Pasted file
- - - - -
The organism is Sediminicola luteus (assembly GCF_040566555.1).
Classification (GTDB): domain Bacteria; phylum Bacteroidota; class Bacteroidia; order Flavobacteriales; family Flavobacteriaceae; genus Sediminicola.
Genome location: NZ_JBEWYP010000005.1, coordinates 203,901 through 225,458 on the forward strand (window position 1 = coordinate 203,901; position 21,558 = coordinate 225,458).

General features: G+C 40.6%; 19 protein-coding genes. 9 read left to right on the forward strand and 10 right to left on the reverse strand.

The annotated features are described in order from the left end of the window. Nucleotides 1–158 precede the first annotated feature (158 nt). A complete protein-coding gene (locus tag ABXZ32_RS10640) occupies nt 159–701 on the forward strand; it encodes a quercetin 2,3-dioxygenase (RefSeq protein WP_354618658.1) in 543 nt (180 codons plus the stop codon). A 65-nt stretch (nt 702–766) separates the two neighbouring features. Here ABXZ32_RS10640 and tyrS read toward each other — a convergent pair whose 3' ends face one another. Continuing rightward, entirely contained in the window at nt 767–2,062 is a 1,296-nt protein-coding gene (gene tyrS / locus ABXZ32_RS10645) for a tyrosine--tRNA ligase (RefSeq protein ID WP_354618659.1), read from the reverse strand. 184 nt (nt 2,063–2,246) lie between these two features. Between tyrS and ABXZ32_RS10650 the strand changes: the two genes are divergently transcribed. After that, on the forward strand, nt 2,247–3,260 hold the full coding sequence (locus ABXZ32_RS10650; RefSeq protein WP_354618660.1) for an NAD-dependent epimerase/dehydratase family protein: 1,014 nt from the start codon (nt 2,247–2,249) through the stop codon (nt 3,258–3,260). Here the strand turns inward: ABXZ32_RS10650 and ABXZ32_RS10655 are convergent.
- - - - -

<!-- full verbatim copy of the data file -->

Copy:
The organism is Sediminicola luteus (assembly GCF_040566555.1).
Classification (GTDB): domain Bacteria; phylum Bacteroidota; class Bacteroidia; order Flavobacteriales; family Flavobacteriaceae; genus Sediminicola.
Genome location: NZ_JBEWYP010000005.1, coordinates 203,901 through 225,458 on the forward strand (window position 1 = coordinate 203,901; position 21,558 = coordinate 225,458).

General features: G+C 40.6%; 19 protein-coding genes. 9 read left to right on the forward strand and 10 right to left on the reverse strand.

The annotated features are described in order from the left end of the window. Nucleotides 1–158 precede the first annotated feature (158 nt). A complete protein-coding gene (locus tag ABXZ32_RS10640) occupies nt 159–701 on the forward strand; it encodes a quercetin 2,3-dioxygenase (RefSeq protein WP_354618658.1) in 543 nt (180 codons plus the stop codon). A 65-nt stretch (nt 702–766) separates the two neighbouring features. Here ABXZ32_RS10640 and tyrS read toward each other — a convergent pair whose 3' ends face one another. Continuing rightward, entirely contained in the window at nt 767–2,062 is a 1,296-nt protein-coding gene (gene tyrS / locus ABXZ32_RS10645) for a tyrosine--tRNA ligase (RefSeq protein ID WP_354618659.1), read from the reverse strand. 184 nt (nt 2,063–2,246) lie between these two features. Between tyrS and ABXZ32_RS10650 the strand changes: the two genes are divergently transcribed. After that, on the forward strand, nt 2,247–3,260 hold the full coding sequence (locus ABXZ32_RS10650; RefSeq protein WP_354618660.1) for an NAD-dependent epimerase/dehydratase family protein: 1,014 nt from the start codon (nt 2,247–2,249) through the stop codon (nt 3,258–3,260). Here the strand turns inward: ABXZ32_RS10650 and ABXZ32_RS10655 are convergent.